Macrame for beginners – My Life Handmade

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Macrame for beginners


With DIY tutorials on YouTube, Pinterest and personal blogger sites rife, it’s safe to say people have fallen hook, line and sinker for Macramé! Macramé is otherwise known as the art of decoratively tying knots to make a textile.

During the 70’s Macramé became mainstream with tassels, placemats, plant slings, picture frames, hammocks and wall hangings taking over the home.

Whilst macramé is still used for creating these familiar items, nowadays it’s being used to create much more too. This includes the likes of clothing, jewellery and candle decoration.

There are a few basic supplies you’ll need to get started with your own Macramé project, but it’s good to know that you don’t need to invest in any needles as it’s all done by hand.

Basic Macramé Essentials

  • Macramé Cord Or Rope
  • Dowel or Hoop
  • Scissors

The My Life Handmade Macrame Kit includes the majority of what you need to get started!

You can either use Cord or Rope to Macramé with. Macramé Cord is usually a 6 strand (or more) braided cord that is very, very tightly wound cotton. Cord is a little stiffer to use and very difficult to unravel, but it is extremely strong, so it's good for weight bearing pieces and if you're looking to add lots of structure to your work. 

Macramé Rope on the other hand is usually 3-strand rope (sometimes called 3-ply) where the strands are twisted around each other. Macramé rope is still strong, but you have the ability to untwist it, which offers a fun, wavy fringe, so it is great for adding texture to your work.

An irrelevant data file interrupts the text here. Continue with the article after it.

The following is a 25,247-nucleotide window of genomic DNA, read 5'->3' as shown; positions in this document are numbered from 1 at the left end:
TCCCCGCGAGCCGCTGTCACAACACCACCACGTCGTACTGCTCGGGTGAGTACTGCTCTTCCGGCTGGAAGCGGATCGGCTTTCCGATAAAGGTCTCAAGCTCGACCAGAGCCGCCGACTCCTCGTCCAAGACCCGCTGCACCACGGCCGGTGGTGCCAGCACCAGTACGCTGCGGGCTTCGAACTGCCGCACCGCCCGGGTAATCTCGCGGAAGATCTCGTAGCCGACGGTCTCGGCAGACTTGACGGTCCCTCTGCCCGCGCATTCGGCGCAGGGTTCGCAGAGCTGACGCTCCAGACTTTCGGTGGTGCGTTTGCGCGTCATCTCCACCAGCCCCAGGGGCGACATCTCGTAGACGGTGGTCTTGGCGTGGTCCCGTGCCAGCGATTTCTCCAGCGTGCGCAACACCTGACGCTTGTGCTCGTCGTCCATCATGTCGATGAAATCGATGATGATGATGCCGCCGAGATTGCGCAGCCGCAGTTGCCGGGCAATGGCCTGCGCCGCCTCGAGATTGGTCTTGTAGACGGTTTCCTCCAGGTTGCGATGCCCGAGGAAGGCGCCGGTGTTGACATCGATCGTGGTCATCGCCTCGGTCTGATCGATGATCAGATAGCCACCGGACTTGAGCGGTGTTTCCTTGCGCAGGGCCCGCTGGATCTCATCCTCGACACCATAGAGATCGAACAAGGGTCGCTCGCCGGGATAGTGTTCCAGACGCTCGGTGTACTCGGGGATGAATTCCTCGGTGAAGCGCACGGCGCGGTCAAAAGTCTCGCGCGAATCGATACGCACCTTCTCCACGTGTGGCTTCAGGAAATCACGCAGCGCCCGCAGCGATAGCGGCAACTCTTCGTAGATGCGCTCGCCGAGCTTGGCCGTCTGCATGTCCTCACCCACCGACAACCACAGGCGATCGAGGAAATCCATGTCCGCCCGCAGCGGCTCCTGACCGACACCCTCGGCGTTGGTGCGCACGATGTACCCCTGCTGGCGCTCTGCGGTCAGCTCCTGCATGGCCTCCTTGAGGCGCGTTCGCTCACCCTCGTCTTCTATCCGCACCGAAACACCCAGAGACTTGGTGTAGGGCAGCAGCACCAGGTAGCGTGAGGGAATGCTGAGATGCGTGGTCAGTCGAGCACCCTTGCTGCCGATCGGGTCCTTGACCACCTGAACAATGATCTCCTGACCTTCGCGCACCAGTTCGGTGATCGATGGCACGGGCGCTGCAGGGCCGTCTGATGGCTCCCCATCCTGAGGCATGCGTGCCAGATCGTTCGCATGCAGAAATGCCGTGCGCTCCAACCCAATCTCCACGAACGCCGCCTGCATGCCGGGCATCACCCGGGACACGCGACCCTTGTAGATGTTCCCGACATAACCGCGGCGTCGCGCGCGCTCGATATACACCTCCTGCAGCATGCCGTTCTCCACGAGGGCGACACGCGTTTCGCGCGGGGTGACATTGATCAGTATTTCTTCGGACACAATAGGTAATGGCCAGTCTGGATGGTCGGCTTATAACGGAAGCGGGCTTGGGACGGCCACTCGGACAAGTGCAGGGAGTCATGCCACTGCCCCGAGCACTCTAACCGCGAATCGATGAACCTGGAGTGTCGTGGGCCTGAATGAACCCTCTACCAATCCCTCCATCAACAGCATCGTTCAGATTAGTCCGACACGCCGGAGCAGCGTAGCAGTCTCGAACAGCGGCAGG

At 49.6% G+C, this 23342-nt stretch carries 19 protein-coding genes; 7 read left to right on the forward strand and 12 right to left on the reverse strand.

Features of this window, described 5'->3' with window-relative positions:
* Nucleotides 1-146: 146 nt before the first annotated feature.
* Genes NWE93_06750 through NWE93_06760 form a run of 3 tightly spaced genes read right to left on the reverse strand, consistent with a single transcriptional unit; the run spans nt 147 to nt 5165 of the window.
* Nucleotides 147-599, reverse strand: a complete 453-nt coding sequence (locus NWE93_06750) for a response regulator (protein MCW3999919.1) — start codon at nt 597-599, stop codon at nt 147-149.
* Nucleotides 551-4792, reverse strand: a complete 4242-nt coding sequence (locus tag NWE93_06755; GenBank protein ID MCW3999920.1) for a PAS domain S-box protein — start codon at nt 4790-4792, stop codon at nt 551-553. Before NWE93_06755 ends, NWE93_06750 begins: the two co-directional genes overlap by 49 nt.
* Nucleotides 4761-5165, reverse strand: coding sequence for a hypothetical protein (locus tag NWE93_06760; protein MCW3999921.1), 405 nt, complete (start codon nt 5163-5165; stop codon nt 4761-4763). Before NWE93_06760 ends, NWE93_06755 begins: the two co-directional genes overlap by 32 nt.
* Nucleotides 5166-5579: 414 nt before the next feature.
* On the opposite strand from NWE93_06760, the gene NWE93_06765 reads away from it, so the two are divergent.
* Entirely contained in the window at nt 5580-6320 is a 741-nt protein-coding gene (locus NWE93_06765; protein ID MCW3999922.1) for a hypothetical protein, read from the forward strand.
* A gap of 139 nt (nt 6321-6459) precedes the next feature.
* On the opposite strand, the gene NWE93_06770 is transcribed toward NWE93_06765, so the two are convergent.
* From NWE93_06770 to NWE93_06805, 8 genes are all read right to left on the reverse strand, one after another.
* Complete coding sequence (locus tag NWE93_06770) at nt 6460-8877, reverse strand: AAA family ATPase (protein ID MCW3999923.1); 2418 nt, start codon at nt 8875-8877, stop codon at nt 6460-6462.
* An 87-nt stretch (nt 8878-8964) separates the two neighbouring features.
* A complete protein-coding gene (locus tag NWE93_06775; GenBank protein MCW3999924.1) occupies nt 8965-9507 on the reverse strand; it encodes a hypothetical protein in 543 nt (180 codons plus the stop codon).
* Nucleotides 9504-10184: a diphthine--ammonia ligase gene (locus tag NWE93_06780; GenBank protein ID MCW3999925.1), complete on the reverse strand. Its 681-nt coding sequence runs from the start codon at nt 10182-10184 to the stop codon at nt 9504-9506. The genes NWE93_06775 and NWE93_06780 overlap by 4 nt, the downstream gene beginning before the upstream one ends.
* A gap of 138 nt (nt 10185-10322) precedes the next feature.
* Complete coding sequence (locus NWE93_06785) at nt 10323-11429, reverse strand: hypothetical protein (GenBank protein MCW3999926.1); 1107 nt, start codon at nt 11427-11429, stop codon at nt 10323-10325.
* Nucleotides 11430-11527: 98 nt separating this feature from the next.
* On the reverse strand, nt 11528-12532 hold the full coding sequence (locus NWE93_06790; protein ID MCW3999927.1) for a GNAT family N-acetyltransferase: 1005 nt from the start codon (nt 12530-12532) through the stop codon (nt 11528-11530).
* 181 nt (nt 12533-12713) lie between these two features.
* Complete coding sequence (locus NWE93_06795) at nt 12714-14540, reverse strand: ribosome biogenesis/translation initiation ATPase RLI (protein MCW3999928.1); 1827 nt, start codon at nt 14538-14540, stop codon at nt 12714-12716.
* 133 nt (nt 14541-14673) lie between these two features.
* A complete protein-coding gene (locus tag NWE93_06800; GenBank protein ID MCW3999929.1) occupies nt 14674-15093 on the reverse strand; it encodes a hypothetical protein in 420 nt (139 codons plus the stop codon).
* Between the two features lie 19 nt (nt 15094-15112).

Here's How To Macramé

As a beginner, we would recommend using a dowel/stick or a curtain hoop to start your project on. This would then be attached to a surface to be able to start your project - we would recommend using some string to attach your project to a pin or hook.

The Three Basic Macramé Knots

Out of the hundreds of knots that can be used for Macramé, there are three key ones. Once you have learnt these then you can repeat these knots over and over to create a piece of Macramé art.

The Larks Head Knot – this forms the foundation of many macramé designs.

The Square Knot – this is one of the most commonly found knots which is perfect for Macramé jewellery and you can even add decorative beads in between knots.

Double Half Hitch – this knot is great for creating a multi stand weave. It’s an important decorative knot that is used in many designs.

Top Tips For Beginning Macramé

  • If you’re a beginner, rope is the best material to start testing out your Macramé knots with. It’s not as stretchy as wool or cotton yarns and is ideal for trying to master out tension and spacing.
  • Most people find it easier to Macramé standing up than sitting down.
  • If you’re new to Macramé, we suggest you start by learning just a couple of basic patterns and knots to get your technique on its way.
  • Don’t give up if your first try is unsuccessful, you need to keep practising to perfect your technique and get all your knots looking the same.
  • While you’re learning it’ll take a couple of goes to get the right length of cord – this can often be your biggest obstacle. You don’t want too little cord since it can be complicated to add extra to your piece.
  • To stop the ends of your cord fraying put some washi tape or masking tape around them.
  • To keep your cords whilst you’re practising Macramé, separate organise them using clothes pegs.

We’ll be featuring some Macramé knotting tutorials over on our Facebook page later this week so make sure you keep an eye on our page.

Photo credits: Mary In Vancity